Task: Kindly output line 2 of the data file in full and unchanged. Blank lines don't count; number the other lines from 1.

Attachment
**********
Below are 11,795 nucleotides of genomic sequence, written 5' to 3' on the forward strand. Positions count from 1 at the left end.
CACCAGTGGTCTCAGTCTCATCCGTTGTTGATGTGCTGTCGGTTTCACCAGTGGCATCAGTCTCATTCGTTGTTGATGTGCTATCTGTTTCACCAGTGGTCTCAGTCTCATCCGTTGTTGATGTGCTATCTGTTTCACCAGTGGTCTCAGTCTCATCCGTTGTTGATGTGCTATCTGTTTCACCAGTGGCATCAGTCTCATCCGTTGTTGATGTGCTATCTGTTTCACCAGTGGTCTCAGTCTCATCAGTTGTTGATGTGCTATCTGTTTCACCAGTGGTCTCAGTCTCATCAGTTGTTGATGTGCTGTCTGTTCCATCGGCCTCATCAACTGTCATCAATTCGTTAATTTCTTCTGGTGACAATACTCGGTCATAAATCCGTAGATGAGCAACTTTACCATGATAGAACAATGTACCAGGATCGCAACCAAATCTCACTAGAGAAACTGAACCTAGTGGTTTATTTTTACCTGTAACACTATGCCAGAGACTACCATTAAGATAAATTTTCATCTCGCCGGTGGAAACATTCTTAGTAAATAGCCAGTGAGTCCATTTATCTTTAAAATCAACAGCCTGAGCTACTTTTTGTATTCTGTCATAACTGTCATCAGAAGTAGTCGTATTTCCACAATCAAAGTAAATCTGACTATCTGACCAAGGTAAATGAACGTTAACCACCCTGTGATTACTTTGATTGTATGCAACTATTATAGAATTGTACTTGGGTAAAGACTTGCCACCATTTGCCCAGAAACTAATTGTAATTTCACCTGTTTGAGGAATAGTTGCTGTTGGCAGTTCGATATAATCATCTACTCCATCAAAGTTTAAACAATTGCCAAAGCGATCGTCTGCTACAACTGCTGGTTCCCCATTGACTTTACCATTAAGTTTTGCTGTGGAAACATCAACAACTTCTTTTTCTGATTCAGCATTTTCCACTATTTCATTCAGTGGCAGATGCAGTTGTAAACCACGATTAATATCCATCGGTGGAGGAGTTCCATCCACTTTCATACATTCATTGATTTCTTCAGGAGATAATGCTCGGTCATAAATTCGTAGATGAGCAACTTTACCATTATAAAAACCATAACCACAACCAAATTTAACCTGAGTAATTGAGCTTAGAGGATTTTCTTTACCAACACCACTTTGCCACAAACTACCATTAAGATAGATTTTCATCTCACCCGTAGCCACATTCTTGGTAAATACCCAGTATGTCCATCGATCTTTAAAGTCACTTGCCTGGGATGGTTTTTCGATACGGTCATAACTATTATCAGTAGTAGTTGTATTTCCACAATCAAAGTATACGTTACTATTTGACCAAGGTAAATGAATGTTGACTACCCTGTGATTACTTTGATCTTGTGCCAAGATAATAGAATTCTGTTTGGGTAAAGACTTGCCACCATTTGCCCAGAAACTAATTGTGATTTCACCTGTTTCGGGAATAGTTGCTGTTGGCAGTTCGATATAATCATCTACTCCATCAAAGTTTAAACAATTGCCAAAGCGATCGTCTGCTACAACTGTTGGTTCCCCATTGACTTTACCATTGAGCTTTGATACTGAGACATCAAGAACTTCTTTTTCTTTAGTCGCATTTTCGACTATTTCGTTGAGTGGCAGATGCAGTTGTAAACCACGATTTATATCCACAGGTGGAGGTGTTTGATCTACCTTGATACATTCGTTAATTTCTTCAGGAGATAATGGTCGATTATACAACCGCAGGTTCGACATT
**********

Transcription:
CACCAGTGGTCTCAGTCTCATCCGTTGTTGATGTGCTGTCGGTTTCACCAGTGGCATCAGTCTCATTCGTTGTTGATGTGCTATCTGTTTCACCAGTGGTCTCAGTCTCATCCGTTGTTGATGTGCTATCTGTTTCACCAGTGGTCTCAGTCTCATCCGTTGTTGATGTGCTATCTGTTTCACCAGTGGCATCAGTCTCATCCGTTGTTGATGTGCTATCTGTTTCACCAGTGGTCTCAGTCTCATCAGTTGTTGATGTGCTATCTGTTTCACCAGTGGTCTCAGTCTCATCAGTTGTTGATGTGCTGTCTGTTCCATCGGCCTCATCAACTGTCATCAATTCGTTAATTTCTTCTGGTGACAATACTCGGTCATAAATCCGTAGATGAGCAACTTTACCATGATAGAACAATGTACCAGGATCGCAACCAAATCTCACTAGAGAAACTGAACCTAGTGGTTTATTTTTACCTGTAACACTATGCCAGAGACTACCATTAAGATAAATTTTCATCTCGCCGGTGGAAACATTCTTAGTAAATAGCCAGTGAGTCCATTTATCTTTAAAATCAACAGCCTGAGCTACTTTTTGTATTCTGTCATAACTGTCATCAGAAGTAGTCGTATTTCCACAATCAAAGTAAATCTGACTATCTGACCAAGGTAAATGAACGTTAACCACCCTGTGATTACTTTGATTGTATGCAACTATTATAGAATTGTACTTGGGTAAAGACTTGCCACCATTTGCCCAGAAACTAATTGTAATTTCACCTGTTTGAGGAATAGTTGCTGTTGGCAGTTCGATATAATCATCTACTCCATCAAAGTTTAAACAATTGCCAAAGCGATCGTCTGCTACAACTGCTGGTTCCCCATTGACTTTACCATTAAGTTTTGCTGTGGAAACATCAACAACTTCTTTTTCTGATTCAGCATTTTCCACTATTTCATTCAGTGGCAGATGCAGTTGTAAACCACGATTAATATCCATCGGTGGAGGAGTTCCATCCACTTTCATACATTCATTGATTTCTTCAGGAGATAATGCTCGGTCATAAATTCGTAGATGAGCAACTTTACCATTATAAAAACCATAACCACAACCAAATTTAACCTGAGTAATTGAGCTTAGAGGATTTTCTTTACCAACACCACTTTGCCACAAACTACCATTAAGATAGATTTTCATCTCACCCGTAGCCACATTCTTGGTAAATACCCAGTATGTCCATCGATCTTTAAAGTCACTTGCCTGGGATGGTTTTTCGATACGGTCATAACTATTATCAGTAGTAGTTGTATTTCCACAATCAAAGTATACGTTACTATTTGACCAAGGTAAATGAATGTTGACTACCCTGTGATTACTTTGATCTTGTGCCAAGATAATAGAATTCTGTTTGGGTAAAGACTTGCCACCATTTGCCCAGAAACTAATTGTGATTTCACCTGTTTCGGGAATAGTTGCTGTTGGCAGTTCGATATAATCATCTACTCCATCAAAGTTTAAACAATTGCCAAAGCGATCGTCTGCTACAACTGTTGGTTCCCCATTGACTTTACCATTGAGCTTTGATACTGAGACATCAAGAACTTCTTTTTCTTTAGTCGCATTTTCGACTATTTCGTTGAGTGGCAGATGCAGTTGTAAACCACGATTTATATCCACAGGTGGAGGTGTTTGATCTACCTTGATACATTCGTTAATTTCTTCAGGAGATAATGGTCGATTATACAACCGCAGGTTCGACATT